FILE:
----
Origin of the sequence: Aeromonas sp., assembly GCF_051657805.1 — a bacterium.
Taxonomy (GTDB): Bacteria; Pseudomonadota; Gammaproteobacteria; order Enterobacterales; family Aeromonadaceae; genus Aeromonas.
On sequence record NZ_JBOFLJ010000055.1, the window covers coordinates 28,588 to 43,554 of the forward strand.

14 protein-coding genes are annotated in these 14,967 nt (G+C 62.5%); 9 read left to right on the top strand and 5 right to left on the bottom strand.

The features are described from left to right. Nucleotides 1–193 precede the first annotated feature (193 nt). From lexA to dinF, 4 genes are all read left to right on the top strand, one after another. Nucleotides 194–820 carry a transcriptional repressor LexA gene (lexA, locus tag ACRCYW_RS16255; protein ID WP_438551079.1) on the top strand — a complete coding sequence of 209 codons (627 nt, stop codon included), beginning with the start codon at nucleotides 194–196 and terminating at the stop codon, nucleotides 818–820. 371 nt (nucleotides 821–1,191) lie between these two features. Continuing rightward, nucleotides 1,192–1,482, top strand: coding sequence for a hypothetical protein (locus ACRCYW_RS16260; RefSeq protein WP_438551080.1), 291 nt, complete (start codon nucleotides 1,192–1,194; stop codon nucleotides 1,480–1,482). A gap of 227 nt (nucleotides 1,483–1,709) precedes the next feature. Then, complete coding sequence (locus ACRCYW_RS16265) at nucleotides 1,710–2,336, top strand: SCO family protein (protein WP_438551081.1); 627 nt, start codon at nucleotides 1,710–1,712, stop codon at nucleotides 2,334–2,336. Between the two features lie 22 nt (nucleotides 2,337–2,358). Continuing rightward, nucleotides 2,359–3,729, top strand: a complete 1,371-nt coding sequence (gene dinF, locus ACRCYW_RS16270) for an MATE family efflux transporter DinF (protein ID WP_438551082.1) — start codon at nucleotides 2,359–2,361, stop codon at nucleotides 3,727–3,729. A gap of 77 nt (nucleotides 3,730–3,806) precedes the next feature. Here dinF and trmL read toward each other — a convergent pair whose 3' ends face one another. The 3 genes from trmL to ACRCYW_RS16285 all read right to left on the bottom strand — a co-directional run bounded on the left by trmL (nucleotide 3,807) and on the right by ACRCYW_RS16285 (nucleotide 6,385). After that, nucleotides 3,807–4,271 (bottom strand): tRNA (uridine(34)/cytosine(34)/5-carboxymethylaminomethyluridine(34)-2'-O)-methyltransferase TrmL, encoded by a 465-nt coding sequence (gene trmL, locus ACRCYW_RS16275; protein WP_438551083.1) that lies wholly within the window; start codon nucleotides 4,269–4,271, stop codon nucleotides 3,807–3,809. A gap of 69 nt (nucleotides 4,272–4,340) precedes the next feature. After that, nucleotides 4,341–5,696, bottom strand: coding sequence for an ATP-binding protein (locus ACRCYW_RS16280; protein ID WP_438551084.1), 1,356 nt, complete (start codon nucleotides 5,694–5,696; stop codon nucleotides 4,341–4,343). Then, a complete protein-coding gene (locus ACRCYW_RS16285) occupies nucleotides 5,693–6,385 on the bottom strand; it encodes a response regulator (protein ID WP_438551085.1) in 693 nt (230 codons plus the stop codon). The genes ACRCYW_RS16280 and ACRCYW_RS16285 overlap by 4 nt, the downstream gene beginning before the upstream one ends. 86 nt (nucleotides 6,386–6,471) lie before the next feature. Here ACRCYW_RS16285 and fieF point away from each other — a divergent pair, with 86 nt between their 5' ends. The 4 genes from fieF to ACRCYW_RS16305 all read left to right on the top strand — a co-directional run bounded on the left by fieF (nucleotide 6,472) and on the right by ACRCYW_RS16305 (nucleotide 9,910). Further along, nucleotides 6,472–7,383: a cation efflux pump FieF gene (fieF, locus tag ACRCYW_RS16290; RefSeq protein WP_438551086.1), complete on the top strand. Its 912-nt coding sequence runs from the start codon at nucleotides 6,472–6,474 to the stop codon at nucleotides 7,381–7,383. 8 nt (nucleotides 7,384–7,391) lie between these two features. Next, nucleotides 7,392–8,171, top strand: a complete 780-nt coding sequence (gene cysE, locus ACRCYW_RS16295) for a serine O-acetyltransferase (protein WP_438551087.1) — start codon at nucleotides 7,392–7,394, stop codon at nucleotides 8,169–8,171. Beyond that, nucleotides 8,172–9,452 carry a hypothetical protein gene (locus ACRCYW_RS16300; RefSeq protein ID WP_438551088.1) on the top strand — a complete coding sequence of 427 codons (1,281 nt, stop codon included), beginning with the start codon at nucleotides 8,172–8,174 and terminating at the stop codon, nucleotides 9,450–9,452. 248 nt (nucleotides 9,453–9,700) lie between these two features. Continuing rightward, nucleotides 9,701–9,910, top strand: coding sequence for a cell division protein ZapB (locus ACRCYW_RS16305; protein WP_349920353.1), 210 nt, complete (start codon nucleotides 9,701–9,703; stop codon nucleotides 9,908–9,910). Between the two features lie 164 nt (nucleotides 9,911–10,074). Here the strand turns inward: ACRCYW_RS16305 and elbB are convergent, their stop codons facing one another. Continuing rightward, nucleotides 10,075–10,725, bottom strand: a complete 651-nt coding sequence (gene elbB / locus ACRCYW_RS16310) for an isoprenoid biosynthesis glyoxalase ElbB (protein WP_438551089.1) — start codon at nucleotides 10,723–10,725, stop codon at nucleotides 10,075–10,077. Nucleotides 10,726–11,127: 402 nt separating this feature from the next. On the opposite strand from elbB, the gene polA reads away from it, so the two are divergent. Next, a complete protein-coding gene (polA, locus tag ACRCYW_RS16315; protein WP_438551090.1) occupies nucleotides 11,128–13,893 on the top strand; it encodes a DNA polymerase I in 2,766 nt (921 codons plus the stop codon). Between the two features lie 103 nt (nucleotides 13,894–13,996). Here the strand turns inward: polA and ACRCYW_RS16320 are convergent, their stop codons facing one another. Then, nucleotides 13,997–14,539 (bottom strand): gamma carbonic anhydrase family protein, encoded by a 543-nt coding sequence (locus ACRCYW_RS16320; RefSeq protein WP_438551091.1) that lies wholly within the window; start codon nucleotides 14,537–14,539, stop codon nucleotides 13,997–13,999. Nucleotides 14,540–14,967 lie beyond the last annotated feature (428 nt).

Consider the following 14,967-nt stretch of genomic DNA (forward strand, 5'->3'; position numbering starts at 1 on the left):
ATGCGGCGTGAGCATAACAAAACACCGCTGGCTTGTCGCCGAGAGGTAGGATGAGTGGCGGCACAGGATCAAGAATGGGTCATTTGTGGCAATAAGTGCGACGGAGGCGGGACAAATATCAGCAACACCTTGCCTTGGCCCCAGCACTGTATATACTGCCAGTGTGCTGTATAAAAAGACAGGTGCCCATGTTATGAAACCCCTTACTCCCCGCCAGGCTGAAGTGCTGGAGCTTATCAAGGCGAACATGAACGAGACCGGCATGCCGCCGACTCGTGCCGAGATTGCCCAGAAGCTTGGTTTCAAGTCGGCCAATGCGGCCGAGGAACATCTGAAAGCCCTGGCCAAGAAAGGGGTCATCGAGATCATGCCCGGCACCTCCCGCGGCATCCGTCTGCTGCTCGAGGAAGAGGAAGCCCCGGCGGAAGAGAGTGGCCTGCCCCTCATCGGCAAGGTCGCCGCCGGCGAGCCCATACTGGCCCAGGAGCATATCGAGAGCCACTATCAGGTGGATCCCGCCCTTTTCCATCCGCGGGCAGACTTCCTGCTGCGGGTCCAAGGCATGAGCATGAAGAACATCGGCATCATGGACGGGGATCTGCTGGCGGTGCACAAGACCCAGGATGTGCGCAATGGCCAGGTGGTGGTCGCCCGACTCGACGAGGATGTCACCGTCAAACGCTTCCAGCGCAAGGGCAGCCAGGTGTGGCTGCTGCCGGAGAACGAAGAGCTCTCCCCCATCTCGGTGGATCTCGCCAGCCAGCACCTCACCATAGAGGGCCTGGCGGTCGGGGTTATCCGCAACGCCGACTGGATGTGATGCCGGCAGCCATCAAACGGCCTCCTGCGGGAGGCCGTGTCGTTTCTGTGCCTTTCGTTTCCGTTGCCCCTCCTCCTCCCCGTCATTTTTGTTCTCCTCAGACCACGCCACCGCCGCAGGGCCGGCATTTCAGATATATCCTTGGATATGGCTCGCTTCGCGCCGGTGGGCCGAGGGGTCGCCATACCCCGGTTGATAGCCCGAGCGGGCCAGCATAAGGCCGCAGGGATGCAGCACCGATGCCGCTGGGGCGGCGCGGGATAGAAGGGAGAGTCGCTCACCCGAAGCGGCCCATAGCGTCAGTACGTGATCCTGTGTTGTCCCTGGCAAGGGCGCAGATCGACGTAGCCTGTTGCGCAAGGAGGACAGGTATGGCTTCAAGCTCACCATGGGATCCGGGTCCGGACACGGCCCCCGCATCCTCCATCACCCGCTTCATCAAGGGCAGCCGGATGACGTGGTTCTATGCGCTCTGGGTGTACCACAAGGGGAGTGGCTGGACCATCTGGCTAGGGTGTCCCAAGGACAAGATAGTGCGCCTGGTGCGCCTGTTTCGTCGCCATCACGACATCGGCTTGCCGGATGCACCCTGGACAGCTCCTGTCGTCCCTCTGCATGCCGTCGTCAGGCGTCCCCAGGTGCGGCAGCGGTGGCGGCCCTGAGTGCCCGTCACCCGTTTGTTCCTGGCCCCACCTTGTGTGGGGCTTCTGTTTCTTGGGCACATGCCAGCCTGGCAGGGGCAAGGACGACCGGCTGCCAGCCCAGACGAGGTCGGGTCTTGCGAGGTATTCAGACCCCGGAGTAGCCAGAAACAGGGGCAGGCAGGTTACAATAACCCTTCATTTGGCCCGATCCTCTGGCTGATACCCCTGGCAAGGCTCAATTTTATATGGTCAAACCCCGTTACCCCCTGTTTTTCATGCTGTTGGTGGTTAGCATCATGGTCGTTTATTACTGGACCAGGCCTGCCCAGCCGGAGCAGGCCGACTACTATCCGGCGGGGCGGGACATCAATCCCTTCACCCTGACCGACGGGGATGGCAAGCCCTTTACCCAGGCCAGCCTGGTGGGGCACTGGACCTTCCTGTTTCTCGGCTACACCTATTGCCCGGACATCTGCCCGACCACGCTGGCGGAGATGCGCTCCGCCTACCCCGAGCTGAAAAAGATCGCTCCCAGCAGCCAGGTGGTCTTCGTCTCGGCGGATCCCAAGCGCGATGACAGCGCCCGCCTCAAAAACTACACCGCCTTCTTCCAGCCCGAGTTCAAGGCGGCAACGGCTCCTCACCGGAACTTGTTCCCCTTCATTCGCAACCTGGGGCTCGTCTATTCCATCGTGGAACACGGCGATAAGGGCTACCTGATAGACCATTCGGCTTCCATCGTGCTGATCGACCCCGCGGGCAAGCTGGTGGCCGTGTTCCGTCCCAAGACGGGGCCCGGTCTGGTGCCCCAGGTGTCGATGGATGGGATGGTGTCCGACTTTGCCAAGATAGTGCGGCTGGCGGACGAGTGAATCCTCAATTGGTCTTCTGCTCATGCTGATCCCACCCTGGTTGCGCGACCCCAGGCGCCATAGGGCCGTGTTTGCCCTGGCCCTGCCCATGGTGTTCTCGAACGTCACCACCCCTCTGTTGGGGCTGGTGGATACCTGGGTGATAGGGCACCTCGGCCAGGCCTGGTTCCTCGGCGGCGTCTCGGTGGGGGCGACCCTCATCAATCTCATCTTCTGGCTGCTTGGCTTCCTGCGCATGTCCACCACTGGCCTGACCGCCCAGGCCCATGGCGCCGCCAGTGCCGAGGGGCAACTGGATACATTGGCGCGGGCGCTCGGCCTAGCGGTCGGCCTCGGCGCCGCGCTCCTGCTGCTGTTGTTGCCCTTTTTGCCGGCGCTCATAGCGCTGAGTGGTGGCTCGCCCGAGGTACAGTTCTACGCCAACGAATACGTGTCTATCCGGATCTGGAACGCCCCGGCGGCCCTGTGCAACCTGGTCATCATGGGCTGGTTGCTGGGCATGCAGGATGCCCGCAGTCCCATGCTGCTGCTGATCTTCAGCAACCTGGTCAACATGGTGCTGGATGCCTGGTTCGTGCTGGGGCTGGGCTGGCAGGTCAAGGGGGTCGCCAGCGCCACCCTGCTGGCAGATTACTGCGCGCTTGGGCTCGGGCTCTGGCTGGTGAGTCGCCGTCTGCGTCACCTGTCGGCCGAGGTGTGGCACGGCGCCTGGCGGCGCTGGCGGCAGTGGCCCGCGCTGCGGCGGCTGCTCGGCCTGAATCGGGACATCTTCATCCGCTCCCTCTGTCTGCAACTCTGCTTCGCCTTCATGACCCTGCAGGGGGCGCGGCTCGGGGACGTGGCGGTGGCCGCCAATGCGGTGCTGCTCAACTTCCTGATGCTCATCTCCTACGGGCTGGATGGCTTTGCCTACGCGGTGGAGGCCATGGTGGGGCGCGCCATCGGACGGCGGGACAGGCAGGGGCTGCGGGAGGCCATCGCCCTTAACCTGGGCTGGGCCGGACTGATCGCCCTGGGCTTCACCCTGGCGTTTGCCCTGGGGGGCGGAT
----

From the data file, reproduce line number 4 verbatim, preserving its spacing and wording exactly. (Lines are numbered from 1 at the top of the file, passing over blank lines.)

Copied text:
14 protein-coding genes are annotated in these 14,967 nt (G+C 62.5%); 9 read left to right on the top strand and 5 right to left on the bottom strand.